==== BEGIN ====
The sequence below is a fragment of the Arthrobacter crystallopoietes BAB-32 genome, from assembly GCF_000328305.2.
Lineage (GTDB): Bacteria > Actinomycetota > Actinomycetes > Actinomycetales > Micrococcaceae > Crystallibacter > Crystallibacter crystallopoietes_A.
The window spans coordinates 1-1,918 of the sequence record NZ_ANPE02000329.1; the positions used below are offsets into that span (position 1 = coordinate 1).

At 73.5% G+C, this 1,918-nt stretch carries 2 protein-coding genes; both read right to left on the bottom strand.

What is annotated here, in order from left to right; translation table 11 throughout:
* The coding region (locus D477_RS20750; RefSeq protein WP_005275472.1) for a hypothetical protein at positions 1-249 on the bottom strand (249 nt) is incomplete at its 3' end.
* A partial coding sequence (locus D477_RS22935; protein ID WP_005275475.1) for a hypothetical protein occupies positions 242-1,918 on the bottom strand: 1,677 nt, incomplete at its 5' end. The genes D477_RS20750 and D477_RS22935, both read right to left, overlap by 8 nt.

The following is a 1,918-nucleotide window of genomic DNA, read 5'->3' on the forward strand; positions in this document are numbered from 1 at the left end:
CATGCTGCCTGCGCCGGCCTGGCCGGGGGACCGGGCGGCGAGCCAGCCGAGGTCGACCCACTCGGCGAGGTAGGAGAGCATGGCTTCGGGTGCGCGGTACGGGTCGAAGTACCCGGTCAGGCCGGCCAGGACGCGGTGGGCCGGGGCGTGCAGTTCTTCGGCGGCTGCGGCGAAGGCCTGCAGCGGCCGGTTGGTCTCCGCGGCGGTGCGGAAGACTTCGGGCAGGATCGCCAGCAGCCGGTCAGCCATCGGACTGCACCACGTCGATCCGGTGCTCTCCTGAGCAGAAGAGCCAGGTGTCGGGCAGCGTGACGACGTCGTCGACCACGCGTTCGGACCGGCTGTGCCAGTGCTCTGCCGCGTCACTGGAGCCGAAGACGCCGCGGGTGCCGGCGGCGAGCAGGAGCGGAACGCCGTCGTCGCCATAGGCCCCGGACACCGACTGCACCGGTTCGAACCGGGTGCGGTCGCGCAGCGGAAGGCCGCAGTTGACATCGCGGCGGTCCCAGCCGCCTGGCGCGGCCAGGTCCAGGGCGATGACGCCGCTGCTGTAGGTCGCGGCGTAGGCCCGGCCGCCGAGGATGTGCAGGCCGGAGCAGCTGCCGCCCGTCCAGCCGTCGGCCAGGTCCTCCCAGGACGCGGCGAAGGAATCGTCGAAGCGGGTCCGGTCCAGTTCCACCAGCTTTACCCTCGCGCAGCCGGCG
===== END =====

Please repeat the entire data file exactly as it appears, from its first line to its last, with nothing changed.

The sequence below is a fragment of the Arthrobacter crystallopoietes BAB-32 genome, from assembly GCF_000328305.2.
Lineage (GTDB): Bacteria > Actinomycetota > Actinomycetes > Actinomycetales > Micrococcaceae > Crystallibacter > Crystallibacter crystallopoietes_A.
The window spans coordinates 1-1,918 of the sequence record NZ_ANPE02000329.1; the positions used below are offsets into that span (position 1 = coordinate 1).

At 73.5% G+C, this 1,918-nt stretch carries 2 protein-coding genes; both read right to left on the bottom strand.

What is annotated here, in order from left to right; translation table 11 throughout:
* The coding region (locus D477_RS20750; RefSeq protein WP_005275472.1) for a hypothetical protein at positions 1-249 on the bottom strand (249 nt) is incomplete at its 3' end.
* A partial coding sequence (locus D477_RS22935; protein ID WP_005275475.1) for a hypothetical protein occupies positions 242-1,918 on the bottom strand: 1,677 nt, incomplete at its 5' end. The genes D477_RS20750 and D477_RS22935, both read right to left, overlap by 8 nt.

The following is a 1,918-nucleotide window of genomic DNA, read 5'->3' on the forward strand; positions in this document are numbered from 1 at the left end:
CATGCTGCCTGCGCCGGCCTGGCCGGGGGACCGGGCGGCGAGCCAGCCGAGGTCGACCCACTCGGCGAGGTAGGAGAGCATGGCTTCGGGTGCGCGGTACGGGTCGAAGTACCCGGTCAGGCCGGCCAGGACGCGGTGGGCCGGGGCGTGCAGTTCTTCGGCGGCTGCGGCGAAGGCCTGCAGCGGCCGGTTGGTCTCCGCGGCGGTGCGGAAGACTTCGGGCAGGATCGCCAGCAGCCGGTCAGCCATCGGACTGCACCACGTCGATCCGGTGCTCTCCTGAGCAGAAGAGCCAGGTGTCGGGCAGCGTGACGACGTCGTCGACCACGCGTTCGGACCGGCTGTGCCAGTGCTCTGCCGCGTCACTGGAGCCGAAGACGCCGCGGGTGCCGGCGGCGAGCAGGAGCGGAACGCCGTCGTCGCCATAGGCCCCGGACACCGACTGCACCGGTTCGAACCGGGTGCGGTCGCGCAGCGGAAGGCCGCAGTTGACATCGCGGCGGTCCCAGCCGCCTGGCGCGGCCAGGTCCAGGGCGATGACGCCGCTGCTGTAGGTCGCGGCGTAGGCCCGGCCGCCGAGGATGTGCAGGCCGGAGCAGCTGCCGCCCGTCCAGCCGTCGGCCAGGTCCTCCCAGGACGCGGCGAAGGAATCGTCGAAGCGGGTCCGGTCCAGTTCCACCAGCTTTACCCTCGCGCAGCCGGCG